Getting their acts together

The Baltimore Sun

Thirteen appears to be anything but an unlucky number for Common Ground on the Hill.

As the program's annual two-week event that celebrates the traditional arts descends upon the McDaniel College campus for a 13th season, it's arriving with a fresh batch of opportunities to explore world cultures.

"They do keep getting better," said Walt Michael, executive director and founder of Common Ground. "This year's going to be the best year ever."

Courses scheduled for the two separate "Traditions Weeks" range from photography, guitar and dance classes to lessons in creating a clay whistle or a shekere, a West African instrument.

Among the new selections: Quebecois music and Scottish fiddling, workshops in Andean music and Hawaiian chant, sacred music taught by Antion - formerly Vic Briggs, a guitarist with the 1960s band Eric Burdon and the Animals.

Wedged between the two sessions is the 10th annual Roots Music and Arts Festival, which this year will include renowned Appalachian musician Jean Ritchie, whom Michael described as "the mother of American folk music," and legendary guitarist Doc Watson, "the pre-eminent artist, musician, singer to come out of the Southern Mountains."

"Getting them together at the same place, at the same time, is historic," said Michael, who is also McDaniel's artist-in-residence. The festival is at the Carroll County Farm Museum.

Through its explorations of traditions in music, art, dance and other forms of expression, Common Ground serves to foster cross-cultural dialogue, Michael said. It also encourages people to act - instead of simply absorb, as is common in today's society.

"As modern people, we have sort of stopped doing things, and we're just sort of receivers now," Michael said. "People have been making music and doing art and interacting. ... Common Ground is an attempt to reaffirm that as part of the average human experience."

Between 300 to 400 people had already signed up for courses last week, said Michael, who is known for his role in the revival of the hammered dulcimer. People can register for the first week as late as 8 a.m. tomorrow, Michael said. Those interested in enrolling in the second week can do so until those classes begin.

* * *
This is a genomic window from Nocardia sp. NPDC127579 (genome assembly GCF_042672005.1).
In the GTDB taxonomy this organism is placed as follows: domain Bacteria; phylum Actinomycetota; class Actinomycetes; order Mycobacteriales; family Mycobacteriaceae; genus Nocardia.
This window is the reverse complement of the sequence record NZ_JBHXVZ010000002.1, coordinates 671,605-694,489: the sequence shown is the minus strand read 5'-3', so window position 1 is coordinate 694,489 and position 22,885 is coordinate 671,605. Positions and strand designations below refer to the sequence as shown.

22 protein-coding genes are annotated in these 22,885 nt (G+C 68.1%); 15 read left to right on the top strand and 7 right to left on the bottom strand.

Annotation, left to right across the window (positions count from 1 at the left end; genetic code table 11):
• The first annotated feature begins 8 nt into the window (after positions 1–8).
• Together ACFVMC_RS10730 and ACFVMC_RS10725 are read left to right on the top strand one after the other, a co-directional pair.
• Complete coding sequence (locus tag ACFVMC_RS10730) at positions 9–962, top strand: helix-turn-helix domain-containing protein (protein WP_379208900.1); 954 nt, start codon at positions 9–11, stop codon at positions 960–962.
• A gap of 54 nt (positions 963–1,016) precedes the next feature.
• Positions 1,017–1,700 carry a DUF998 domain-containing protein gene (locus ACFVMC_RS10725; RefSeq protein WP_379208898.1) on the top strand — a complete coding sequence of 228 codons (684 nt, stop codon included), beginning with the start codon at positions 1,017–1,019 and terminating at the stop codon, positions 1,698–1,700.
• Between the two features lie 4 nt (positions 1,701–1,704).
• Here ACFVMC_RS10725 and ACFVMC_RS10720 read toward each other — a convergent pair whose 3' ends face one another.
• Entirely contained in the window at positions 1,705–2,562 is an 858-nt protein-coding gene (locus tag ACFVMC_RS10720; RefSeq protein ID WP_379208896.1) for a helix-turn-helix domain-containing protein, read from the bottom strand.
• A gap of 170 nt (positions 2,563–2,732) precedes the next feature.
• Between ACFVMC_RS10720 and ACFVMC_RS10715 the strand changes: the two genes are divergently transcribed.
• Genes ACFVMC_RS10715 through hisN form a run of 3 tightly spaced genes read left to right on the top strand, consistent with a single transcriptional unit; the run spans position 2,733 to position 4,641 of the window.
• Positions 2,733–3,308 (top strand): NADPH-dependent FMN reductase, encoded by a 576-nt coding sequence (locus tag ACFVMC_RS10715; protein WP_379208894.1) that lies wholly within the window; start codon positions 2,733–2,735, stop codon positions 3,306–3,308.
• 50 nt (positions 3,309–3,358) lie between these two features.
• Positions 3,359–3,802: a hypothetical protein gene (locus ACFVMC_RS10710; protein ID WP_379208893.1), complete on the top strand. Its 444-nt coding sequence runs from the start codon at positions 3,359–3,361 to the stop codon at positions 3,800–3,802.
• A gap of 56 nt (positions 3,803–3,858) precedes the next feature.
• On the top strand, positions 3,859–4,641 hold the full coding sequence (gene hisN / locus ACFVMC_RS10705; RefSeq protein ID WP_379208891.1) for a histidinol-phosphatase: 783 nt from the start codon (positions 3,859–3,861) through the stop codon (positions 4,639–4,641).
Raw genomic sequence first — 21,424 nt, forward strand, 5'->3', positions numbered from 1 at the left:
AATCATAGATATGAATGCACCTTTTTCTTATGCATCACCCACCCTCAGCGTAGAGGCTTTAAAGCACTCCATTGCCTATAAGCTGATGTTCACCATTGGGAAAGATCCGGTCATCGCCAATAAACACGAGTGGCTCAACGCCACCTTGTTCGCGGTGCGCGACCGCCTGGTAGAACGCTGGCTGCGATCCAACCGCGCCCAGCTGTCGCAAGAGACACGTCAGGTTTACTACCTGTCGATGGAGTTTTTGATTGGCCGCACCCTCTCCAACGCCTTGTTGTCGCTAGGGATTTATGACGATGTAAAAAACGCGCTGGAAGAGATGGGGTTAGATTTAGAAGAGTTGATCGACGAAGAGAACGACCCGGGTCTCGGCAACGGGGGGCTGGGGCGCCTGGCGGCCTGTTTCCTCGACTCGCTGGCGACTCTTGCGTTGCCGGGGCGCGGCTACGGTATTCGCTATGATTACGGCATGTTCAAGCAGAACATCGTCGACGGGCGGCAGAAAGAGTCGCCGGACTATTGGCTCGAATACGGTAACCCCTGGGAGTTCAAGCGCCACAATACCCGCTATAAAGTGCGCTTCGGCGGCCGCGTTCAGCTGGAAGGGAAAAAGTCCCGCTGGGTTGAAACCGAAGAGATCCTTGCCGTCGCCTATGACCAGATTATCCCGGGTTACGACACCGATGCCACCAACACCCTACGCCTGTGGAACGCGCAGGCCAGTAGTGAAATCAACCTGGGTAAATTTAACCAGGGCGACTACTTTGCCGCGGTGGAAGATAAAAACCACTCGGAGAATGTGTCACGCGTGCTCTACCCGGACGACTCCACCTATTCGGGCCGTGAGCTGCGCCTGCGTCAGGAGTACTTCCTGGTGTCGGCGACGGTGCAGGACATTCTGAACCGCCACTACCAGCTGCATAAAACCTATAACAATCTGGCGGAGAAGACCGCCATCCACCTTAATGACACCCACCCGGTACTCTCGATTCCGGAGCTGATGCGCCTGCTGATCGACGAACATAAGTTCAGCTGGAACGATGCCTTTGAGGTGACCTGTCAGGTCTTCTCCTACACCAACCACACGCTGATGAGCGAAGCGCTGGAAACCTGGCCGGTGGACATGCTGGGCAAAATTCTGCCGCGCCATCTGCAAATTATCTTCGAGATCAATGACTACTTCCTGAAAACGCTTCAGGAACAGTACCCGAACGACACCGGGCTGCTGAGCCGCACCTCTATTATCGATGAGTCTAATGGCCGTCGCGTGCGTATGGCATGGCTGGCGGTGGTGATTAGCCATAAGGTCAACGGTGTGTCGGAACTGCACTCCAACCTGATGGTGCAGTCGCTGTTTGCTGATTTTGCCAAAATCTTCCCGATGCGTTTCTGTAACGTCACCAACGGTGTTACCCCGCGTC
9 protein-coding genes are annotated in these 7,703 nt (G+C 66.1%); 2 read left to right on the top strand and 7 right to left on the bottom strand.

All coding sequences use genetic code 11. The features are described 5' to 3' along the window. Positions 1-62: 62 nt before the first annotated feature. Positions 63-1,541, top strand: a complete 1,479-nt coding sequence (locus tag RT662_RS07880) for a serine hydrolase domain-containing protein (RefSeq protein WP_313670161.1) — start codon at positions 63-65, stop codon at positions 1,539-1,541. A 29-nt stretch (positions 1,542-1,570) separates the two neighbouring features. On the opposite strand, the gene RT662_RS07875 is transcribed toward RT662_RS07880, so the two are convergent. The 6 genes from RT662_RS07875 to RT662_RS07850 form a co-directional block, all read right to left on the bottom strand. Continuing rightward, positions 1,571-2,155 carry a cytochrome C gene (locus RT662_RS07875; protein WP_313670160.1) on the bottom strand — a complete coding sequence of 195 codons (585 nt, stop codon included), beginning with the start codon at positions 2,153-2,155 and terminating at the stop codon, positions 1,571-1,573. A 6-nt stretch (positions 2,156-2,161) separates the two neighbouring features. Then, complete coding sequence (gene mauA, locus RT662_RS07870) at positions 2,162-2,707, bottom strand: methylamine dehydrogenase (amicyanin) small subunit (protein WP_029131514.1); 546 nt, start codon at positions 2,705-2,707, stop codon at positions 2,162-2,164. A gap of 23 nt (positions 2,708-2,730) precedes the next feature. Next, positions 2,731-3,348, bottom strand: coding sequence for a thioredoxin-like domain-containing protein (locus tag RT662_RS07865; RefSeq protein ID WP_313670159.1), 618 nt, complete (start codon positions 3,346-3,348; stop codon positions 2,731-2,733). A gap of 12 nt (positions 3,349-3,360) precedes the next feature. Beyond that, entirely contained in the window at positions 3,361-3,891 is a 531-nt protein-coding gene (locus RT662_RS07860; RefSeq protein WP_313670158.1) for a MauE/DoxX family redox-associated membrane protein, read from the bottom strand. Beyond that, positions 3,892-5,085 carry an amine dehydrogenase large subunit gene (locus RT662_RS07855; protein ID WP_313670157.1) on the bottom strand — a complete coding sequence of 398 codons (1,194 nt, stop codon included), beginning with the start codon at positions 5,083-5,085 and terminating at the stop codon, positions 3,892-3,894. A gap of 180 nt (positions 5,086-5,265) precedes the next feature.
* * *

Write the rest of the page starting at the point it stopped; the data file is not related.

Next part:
It's not unusual for the summer event's graduates to return for an encore, Michael said, and this year, some regulars are even debuting as teachers.

Jonathan Gilmore, 23, has participated since age 14.

"It really kind of opens the door to so many different things," Gilmore said, going on to describe his introductions to instruments such as the dulcimer and ukulele.

This year, Gilmore is following in the footsteps of his mother, who taught a class on women and the blues at Common Ground. He's teaching a new urban folk workshop, taking a look at contemporary black music such as hip-hop and soul, as well as the underground open-mike culture.

"I'm trying to take that whole movement to Common Ground," Gilmore said.

Along with its lessons in artistic traditions, Michael said, Common Ground on the Hill is "just a great place to hang out and have fun."

"You don't have to be an artist ... to be here," he said. "You can enter into those activities in a very friendly atmosphere."

Gilmore knows that from his experience - and the beginning guitar class he said he's taken four times.

"There is so much freedom there to mess up, and you don't feel like it's going to ... be an issue," Gilmore said. "You learn so much."

Those lessons shouldn't end after two weeks, Michael said. "This is about learning skills that you can take with you the rest of your life."

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